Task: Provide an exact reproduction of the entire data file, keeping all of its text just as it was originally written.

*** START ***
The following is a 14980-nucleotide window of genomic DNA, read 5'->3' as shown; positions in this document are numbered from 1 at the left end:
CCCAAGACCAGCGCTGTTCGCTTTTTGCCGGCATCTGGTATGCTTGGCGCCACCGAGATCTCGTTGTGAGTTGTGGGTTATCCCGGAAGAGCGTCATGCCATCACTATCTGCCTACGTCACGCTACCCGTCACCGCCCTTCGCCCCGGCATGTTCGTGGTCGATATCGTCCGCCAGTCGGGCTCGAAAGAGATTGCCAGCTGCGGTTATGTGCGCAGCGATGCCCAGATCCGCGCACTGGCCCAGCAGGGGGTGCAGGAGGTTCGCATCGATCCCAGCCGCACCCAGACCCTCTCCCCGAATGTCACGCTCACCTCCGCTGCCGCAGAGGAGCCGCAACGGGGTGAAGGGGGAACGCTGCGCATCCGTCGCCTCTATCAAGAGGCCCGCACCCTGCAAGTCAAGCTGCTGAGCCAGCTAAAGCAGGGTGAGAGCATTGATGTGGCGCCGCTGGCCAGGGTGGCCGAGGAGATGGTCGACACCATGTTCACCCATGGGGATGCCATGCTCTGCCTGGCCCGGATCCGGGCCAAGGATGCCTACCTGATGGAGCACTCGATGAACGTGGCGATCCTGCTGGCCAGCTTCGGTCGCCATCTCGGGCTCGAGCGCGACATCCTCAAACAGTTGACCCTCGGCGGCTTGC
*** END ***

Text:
The following is a 14980-nucleotide window of genomic DNA, read 5'->3' as shown; positions in this document are numbered from 1 at the left end:
CCCAAGACCAGCGCTGTTCGCTTTTTGCCGGCATCTGGTATGCTTGGCGCCACCGAGATCTCGTTGTGAGTTGTGGGTTATCCCGGAAGAGCGTCATGCCATCACTATCTGCCTACGTCACGCTACCCGTCACCGCCCTTCGCCCCGGCATGTTCGTGGTCGATATCGTCCGCCAGTCGGGCTCGAAAGAGATTGCCAGCTGCGGTTATGTGCGCAGCGATGCCCAGATCCGCGCACTGGCCCAGCAGGGGGTGCAGGAGGTTCGCATCGATCCCAGCCGCACCCAGACCCTCTCCCCGAATGTCACGCTCACCTCCGCTGCCGCAGAGGAGCCGCAACGGGGTGAAGGGGGAACGCTGCGCATCCGTCGCCTCTATCAAGAGGCCCGCACCCTGCAAGTCAAGCTGCTGAGCCAGCTAAAGCAGGGTGAGAGCATTGATGTGGCGCCGCTGGCCAGGGTGGCCGAGGAGATGGTCGACACCATGTTCACCCATGGGGATGCCATGCTCTGCCTGGCCCGGATCCGGGCCAAGGATGCCTACCTGATGGAGCACTCGATGAACGTGGCGATCCTGCTGGCCAGCTTCGGTCGCCATCTCGGGCTCGAGCGCGACATCCTCAAACAGTTGACCCTCGGCGGCTTGC